"The old 317 was beautiful with some lights out. The mercury vapor rectifiers had a purple glow. Very dynamic when modulated. Occasionally a jug would arc over making the loudest slap I've ever heard. This sound reminded you, you were at KRLA and reinforced your respect for high-voltage.


The GE was later replaced with a more "modern" console, and more cart machines were added.
Robert Leembruggen recalls: "The new console was stereo. He had an aluminum frame built and brought it to the transmitter site. We drilled and tapped it with 10x32 threads. Each cart had its own stereo matrix decoder. Inside each decoder chassis we put in a switch that would take the cart off program and into cue. The program side of all eight carts was passively mixed through repeat transformers. All eight of the carts would reset an ESE timer. KRLA was Kahn stereo. In the 5.25 rack panel below carts 1 & 2 was Don's tail chase logic for the eight carts. I had cut out the text of a Heart'n'Soul of Rock'n'Roll bumper sticker and slapped it on. Below that was Don's beveled remote panel for the two Ampex reel-to-reels used for canning news and phoners. The ITC SP carts ran and ran. Remember Cetec's 8-channel stereo console. It sounded pretty good.

"KRLA was a playground for audio processing. Just about everyone who had a new box took it to KRLA for a test drive. Chris Hayes and Gregg Ogonowski did more for KRLA's sound than anyone."

Pulling up stakes and moving on.....

Because the station was required to send most all of its power to the west, the site was eventually abandoned as the station was unable to maintain its directional requirements from El Monte. The new site is said to be much more stable electronically, although the ground itself - a former landfill - has a lot of subsidence problems..
In 1987, a new site was built, in Irwindale. Here, a new directional array was installed and proved.
Peter Haas comments: "When Irwindale was constructed, a night array nearly identical to the original KPAS/KXLA array was installed, 135, 135, 135 and 135, except that 20 kW was approved for night..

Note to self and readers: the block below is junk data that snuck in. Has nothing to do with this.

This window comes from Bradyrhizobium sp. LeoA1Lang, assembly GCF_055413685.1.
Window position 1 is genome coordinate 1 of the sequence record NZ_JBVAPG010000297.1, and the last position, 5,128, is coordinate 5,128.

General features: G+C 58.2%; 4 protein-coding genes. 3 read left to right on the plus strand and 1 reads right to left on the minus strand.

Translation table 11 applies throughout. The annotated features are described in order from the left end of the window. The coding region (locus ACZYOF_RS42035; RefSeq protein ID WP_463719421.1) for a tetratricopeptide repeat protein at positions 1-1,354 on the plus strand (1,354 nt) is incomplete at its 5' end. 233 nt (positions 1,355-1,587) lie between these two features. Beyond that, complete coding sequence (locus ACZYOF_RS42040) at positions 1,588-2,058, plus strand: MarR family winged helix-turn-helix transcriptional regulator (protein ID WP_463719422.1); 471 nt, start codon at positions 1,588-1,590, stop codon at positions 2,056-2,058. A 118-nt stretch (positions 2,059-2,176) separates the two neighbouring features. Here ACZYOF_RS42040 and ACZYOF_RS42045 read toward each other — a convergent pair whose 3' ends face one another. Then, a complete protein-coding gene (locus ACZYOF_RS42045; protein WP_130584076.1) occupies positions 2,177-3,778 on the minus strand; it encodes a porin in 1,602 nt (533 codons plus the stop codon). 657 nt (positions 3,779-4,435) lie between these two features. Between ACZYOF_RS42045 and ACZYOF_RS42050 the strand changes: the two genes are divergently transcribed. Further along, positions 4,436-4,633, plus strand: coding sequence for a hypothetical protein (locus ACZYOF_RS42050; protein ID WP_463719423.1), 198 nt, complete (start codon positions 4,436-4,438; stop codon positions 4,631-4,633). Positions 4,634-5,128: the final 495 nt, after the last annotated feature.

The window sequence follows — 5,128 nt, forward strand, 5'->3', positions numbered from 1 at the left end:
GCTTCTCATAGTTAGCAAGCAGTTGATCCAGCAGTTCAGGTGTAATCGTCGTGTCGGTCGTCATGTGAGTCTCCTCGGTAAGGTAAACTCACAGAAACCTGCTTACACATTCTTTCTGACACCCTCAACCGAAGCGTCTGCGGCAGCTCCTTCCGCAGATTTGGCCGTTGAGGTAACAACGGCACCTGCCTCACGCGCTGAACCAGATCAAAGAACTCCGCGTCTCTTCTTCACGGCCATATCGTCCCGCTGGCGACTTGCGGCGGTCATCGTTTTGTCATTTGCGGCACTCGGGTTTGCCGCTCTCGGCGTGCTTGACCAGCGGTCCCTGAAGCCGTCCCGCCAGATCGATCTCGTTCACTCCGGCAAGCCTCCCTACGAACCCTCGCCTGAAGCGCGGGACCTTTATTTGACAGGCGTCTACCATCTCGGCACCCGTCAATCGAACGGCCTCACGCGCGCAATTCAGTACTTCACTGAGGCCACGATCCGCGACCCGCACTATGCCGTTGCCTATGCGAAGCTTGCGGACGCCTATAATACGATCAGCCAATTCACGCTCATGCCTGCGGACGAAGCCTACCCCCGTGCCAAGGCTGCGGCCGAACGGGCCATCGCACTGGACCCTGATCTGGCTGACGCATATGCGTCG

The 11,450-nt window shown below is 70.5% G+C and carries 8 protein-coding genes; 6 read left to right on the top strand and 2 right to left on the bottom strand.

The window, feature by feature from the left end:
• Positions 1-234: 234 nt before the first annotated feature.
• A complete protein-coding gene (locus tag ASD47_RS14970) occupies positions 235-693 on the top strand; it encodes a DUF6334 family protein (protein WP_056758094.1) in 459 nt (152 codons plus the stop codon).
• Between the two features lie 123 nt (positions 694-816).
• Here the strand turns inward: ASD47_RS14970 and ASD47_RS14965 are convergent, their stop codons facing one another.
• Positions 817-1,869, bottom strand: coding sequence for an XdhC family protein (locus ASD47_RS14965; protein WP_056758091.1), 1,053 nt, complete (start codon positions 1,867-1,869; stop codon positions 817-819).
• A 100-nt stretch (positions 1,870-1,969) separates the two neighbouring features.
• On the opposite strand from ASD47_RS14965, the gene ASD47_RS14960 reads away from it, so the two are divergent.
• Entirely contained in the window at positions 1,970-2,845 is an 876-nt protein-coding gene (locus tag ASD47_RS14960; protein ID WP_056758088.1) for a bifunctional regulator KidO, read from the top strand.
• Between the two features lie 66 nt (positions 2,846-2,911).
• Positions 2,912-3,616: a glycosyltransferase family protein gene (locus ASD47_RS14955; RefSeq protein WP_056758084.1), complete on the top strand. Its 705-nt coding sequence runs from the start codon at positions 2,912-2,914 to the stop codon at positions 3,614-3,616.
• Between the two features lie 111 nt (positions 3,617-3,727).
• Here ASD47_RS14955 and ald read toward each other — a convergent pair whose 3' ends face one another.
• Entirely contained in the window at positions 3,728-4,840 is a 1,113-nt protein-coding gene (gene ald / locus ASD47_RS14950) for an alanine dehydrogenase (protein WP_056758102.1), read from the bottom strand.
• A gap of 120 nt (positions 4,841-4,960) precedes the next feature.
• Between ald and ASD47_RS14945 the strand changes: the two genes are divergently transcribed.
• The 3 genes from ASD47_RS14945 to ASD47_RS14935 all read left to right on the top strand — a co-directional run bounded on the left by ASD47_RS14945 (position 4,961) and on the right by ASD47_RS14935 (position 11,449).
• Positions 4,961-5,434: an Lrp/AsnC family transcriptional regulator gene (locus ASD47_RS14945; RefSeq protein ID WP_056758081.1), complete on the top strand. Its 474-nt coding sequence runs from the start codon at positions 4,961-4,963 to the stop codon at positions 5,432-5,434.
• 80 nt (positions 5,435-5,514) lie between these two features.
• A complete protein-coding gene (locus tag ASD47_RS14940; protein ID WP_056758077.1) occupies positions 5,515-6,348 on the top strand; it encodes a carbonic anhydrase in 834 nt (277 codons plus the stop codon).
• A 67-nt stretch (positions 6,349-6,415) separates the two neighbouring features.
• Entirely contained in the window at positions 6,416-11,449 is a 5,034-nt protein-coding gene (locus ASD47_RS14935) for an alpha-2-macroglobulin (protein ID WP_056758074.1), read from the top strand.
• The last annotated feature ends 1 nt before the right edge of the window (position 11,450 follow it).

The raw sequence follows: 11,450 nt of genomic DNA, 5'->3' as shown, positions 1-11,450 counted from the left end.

"The Irwindale DA-D protects 1130's 10 kW DA-D using a local minimum, not a null. The nulls are towards the San Gabriel mountains, where, presumably, no one of importance lives."

Overhead view of the Irwindale site.

Four towers in-line form the night pattern, with the fifth (NW of the center of the in-line) and tower 1 being used in the daytime..

Chris Hays recalls:"When Greater Media purchased the station, the new Irwindale site was built in a year. A new 317C2 was installed. The Collins was brought over to maintain redundancy when the site was placed into full time operation. The reason was that the Collins literally could be loaded onto a truck, driven over, and hooked up in one day's time. Next, the older 317C2 was brought to Irwindale as full power backup. The 10 kW half of the old Continental was sold to a broadcaster up north. One of the principals at that station was former KRLA DJ Jay Stevens. I don't know what happened to the 50 kW portion. The towers are gone. The plans to build an auto mall were killed by the Army Corps of Engineers who had final say over that flood plane. The only tower left is a cell site on one end of the field. The building is still there. If you look closely when you drive by, you can see the concrete pads where the towers used to stand."

The Nautel ND-50 transmitter with the Continental 10 kW auxiliary on the left.
Chris Hays recalls: "Greater Media eventually decided to go with a more efficient transmitter, so the original 317C2 was sold and a new Nautel ND-50 solid state transmitter was installed. It was the primary until 2006 for Radio Disney (KDIS)."

This is the control panel on the KDIS phasor

The Nautel XR-50 transmitter
Serial #1

Installed 2006

The KDIS phasor sits between the old Nautel ND-50 and the XR-50

In 2009, KDIS continues on 1110 as the West Coast headquarters of Disney Radio.

Everyone who worked at KRLA remembered Jack Reeder (1913-1984). He was the original engineer
and, until he retired, ran the station under good times and bad.